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La possibilité d'une île
(Possibility of an Island)
North american Premiere
- French with English subtitles
North American Premiere
Official Competition, Sitges International Film Festival 2008
Official Selection, Locarno International Film Festival 2008
"[...]une belle démonstration du génie et de l'audace de son auteur" — Gwenael Tison, DVDRAMA
Director: Michel Houellebecq
Screenplay: Michel Houellebecq
Cast: Benoît Magimel, Ramata Koite, Patrick Bauchau, Jean-Pierre Malo
Producers: Eric Altmeyer, Nicolas Altmeyer
Distributor: Celluloid Dreams
2009 | 28 min
Daniel has a hard time taking his father very seriously. The old man, leader of a sect that believes the key to immortality lies in cloning, drags his son through the French suburbs in search of potential converts. It doesn’t take too long for Daniel to turn his back on his father and pursue an ordinary life. Many years later, however, he’s invited to reconnect with the prophet he calls dad on a tropical island, where he discovers a laboratory replete with cutting-edge technology and an legion of disciples ready to follow their guru in his ambitious project. Daniel is starting to get concerned—could it be that this bizarre project is on the verge of success? The only one who can truly answer that question is Daniel’s clone, confined to a secretive grotto to protect him from the ravages of the apocalypse, who breaks his solitude by reading the story of the man he replicates while preparing himself to eventually explore the planet as it will be once humanity is extinguished.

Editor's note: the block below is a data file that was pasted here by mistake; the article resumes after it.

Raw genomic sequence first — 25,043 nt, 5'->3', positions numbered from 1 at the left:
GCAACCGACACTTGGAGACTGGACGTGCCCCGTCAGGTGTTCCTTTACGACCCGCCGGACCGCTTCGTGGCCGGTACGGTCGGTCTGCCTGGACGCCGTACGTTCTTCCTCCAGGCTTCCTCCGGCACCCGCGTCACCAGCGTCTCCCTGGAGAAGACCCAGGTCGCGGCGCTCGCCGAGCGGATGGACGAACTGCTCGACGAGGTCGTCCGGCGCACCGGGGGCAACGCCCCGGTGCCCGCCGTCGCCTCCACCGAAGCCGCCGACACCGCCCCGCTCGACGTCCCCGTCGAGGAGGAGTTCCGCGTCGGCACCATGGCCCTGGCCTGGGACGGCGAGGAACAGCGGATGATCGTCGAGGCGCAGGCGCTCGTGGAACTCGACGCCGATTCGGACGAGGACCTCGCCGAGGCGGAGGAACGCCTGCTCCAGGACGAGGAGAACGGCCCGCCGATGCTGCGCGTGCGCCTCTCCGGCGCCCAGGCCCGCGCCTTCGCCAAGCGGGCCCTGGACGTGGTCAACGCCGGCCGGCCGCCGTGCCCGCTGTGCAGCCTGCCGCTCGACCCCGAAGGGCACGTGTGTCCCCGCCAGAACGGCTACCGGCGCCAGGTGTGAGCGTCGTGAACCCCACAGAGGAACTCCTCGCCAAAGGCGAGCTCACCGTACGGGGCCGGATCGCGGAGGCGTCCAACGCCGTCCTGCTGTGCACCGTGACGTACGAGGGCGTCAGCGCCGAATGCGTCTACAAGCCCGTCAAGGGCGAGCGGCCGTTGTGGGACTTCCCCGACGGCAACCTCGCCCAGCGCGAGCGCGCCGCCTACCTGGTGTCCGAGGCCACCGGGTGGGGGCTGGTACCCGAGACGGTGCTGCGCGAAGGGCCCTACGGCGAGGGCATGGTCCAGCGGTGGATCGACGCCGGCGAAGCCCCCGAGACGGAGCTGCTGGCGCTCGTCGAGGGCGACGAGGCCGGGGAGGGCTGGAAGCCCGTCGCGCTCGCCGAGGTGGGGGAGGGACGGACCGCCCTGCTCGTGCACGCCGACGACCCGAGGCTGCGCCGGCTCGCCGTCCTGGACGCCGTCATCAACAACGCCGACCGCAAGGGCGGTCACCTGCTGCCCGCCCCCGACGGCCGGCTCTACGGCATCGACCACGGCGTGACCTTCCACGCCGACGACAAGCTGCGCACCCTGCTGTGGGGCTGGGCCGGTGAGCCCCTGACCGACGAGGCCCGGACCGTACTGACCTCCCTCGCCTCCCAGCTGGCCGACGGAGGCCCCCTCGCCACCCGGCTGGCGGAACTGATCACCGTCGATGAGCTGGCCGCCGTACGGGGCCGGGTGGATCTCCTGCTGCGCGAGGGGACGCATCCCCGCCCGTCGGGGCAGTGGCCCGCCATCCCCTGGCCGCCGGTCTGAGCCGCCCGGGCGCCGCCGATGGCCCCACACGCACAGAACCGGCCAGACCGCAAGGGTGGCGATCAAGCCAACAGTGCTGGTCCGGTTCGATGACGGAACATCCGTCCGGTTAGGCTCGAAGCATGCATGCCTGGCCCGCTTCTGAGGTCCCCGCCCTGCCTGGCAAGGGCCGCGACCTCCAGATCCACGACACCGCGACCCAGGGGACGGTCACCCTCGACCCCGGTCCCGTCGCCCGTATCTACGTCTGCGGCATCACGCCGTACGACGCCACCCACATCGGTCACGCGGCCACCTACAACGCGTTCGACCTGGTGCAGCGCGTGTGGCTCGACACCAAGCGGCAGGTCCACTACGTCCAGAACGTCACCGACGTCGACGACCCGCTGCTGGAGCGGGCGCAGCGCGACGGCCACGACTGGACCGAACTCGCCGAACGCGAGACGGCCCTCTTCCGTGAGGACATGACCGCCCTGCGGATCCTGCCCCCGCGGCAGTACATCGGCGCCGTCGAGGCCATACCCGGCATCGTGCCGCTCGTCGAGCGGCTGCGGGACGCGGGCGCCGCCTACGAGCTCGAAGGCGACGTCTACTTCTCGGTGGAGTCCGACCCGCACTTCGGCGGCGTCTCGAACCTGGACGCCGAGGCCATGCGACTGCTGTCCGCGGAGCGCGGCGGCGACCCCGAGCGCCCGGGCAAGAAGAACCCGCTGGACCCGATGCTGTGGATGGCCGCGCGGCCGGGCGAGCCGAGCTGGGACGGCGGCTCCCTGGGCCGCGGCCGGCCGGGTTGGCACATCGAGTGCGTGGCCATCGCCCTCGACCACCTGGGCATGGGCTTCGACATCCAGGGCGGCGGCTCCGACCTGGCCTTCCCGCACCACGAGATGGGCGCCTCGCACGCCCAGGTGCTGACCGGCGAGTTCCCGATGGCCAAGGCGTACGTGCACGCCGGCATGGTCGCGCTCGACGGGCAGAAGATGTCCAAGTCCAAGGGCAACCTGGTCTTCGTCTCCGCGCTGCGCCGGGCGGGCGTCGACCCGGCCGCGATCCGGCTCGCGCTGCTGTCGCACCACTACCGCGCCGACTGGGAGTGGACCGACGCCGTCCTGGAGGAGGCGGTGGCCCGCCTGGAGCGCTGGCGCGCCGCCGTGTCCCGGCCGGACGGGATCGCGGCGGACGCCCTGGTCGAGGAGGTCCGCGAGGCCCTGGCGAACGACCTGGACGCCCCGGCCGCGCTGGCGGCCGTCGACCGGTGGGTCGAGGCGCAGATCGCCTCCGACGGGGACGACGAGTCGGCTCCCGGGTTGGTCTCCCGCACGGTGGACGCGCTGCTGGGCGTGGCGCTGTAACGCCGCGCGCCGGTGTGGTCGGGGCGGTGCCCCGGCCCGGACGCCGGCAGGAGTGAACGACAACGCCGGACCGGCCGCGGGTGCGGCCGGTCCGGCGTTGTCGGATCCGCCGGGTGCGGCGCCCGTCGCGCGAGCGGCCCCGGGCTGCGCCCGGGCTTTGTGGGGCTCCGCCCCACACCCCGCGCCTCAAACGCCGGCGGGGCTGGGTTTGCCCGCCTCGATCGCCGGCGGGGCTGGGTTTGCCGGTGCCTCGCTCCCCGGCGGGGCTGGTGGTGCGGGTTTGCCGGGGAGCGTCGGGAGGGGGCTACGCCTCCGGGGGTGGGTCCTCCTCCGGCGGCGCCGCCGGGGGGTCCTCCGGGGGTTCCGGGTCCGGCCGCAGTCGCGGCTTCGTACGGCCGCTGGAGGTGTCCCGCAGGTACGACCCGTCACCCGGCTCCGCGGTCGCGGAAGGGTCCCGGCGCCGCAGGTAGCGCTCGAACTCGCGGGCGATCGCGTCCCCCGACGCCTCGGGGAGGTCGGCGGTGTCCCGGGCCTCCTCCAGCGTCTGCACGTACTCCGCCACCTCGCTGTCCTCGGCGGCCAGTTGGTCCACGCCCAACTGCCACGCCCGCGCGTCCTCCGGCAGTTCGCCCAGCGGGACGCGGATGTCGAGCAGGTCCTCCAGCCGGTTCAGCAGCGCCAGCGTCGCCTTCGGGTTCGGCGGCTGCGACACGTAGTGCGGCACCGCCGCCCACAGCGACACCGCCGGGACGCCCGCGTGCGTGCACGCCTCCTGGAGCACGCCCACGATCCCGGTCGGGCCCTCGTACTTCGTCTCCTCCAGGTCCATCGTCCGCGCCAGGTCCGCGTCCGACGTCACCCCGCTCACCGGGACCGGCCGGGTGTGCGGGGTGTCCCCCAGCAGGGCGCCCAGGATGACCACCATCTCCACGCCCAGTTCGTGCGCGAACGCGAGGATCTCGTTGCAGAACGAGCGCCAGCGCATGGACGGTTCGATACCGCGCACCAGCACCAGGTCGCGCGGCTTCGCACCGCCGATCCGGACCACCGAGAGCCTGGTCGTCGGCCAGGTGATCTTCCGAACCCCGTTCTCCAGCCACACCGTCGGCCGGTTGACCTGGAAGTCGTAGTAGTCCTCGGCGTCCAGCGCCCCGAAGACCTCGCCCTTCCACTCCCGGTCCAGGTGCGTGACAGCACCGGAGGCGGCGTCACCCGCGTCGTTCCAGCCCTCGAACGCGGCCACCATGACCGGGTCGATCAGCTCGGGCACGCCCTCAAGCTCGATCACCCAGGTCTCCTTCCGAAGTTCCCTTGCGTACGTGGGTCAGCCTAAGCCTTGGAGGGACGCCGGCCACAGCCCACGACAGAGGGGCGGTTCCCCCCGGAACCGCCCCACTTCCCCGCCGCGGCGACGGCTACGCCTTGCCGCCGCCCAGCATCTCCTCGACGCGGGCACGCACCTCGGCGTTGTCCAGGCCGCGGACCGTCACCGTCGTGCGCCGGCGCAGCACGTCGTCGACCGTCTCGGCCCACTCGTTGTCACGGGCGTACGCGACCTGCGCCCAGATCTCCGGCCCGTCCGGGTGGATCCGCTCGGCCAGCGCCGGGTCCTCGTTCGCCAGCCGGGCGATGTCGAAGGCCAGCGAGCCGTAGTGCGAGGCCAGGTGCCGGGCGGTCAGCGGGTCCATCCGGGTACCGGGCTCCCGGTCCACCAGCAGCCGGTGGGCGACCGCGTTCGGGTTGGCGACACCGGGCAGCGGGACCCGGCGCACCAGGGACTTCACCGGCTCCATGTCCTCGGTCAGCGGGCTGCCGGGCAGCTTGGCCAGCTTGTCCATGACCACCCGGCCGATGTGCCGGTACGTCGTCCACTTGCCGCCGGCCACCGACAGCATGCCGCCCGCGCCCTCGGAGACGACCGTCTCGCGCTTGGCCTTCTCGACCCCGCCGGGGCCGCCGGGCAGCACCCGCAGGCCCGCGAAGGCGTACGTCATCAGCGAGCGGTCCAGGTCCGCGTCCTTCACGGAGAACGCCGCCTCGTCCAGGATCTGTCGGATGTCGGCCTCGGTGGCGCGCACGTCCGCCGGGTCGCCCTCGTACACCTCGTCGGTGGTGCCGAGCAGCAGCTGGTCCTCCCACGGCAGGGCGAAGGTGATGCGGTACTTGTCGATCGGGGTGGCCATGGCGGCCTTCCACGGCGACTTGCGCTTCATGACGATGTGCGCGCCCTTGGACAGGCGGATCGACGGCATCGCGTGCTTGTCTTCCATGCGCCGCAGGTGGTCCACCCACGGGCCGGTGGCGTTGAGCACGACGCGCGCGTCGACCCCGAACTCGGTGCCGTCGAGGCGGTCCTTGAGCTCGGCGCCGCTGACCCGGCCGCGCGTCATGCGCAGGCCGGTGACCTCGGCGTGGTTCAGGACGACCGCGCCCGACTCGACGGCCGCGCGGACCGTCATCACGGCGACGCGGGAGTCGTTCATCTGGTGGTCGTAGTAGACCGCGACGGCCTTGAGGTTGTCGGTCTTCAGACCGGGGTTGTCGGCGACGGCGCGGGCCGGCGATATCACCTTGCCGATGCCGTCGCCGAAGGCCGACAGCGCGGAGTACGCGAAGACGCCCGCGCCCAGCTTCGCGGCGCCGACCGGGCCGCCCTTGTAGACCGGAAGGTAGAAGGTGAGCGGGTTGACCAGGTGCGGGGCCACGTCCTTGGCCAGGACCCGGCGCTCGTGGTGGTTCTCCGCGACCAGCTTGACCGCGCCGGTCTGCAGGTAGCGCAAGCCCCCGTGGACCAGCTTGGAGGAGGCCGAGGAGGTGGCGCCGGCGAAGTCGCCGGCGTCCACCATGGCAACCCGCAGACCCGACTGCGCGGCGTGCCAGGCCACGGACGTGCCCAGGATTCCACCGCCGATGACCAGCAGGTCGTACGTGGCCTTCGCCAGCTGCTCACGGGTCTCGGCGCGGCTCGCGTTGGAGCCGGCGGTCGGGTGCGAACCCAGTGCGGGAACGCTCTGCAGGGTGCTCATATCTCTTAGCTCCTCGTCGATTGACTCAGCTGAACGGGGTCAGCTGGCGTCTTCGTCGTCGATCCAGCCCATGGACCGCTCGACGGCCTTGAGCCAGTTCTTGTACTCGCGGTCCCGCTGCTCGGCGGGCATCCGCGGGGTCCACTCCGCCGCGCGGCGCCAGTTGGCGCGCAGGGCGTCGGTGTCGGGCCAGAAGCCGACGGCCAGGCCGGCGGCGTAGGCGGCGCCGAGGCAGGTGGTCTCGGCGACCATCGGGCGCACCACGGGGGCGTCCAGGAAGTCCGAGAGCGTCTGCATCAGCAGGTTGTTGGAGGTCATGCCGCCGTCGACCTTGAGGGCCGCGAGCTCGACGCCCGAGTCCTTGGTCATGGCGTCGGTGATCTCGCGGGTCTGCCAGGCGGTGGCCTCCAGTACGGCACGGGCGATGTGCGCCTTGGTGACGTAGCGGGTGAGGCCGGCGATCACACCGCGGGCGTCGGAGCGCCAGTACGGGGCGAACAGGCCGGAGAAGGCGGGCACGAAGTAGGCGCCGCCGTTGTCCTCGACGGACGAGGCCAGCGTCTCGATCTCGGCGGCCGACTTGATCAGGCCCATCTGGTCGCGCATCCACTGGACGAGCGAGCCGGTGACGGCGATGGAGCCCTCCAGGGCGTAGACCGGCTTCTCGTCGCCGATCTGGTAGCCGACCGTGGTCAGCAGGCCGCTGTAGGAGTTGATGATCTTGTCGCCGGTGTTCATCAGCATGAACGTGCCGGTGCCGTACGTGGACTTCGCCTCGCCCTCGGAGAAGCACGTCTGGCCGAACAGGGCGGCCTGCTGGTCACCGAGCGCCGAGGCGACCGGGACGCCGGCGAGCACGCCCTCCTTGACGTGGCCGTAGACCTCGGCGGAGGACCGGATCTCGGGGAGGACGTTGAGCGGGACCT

With several short films to his credit, it only makes sense that Michel Houellebecq, unquestionably a titanic figure in contemporary literature, should progress to directing his first feature film. He’s chosen to adapt his own most recent novel for his debut directorial bow. Upon its release in France, LA POSSIBILITÉ D’UN ÎLE left critics drastically divided, receiving both rousing accolades and derisive condemnations. And how could it be otherwise, given the reputation for provocation that trails the author of “Les particules élementaires”? With his recurring sense of despair and intensely controversial assertions, Houellebecq has never generated much consensus. Setting aside the cloud of contention that surrounds the scribe, however, we find in his first film an ambitious, eloquent work of existentialist science fiction. Daniel’s evolution amid a sect directly based on the Raëlian movement allows Houellebecq to challenge the notion of joy through eternal life, transporting the viewer to a future world where human emotions themselves risk extinction. Bringing the intellectual rigour of Alain Resnais, the outlandish imagery of Alejandro Jodorowsky and the incisive black humour of his own works together in one film, Houllebecq masterfully evokes the anxieties of our age—and of the age to come.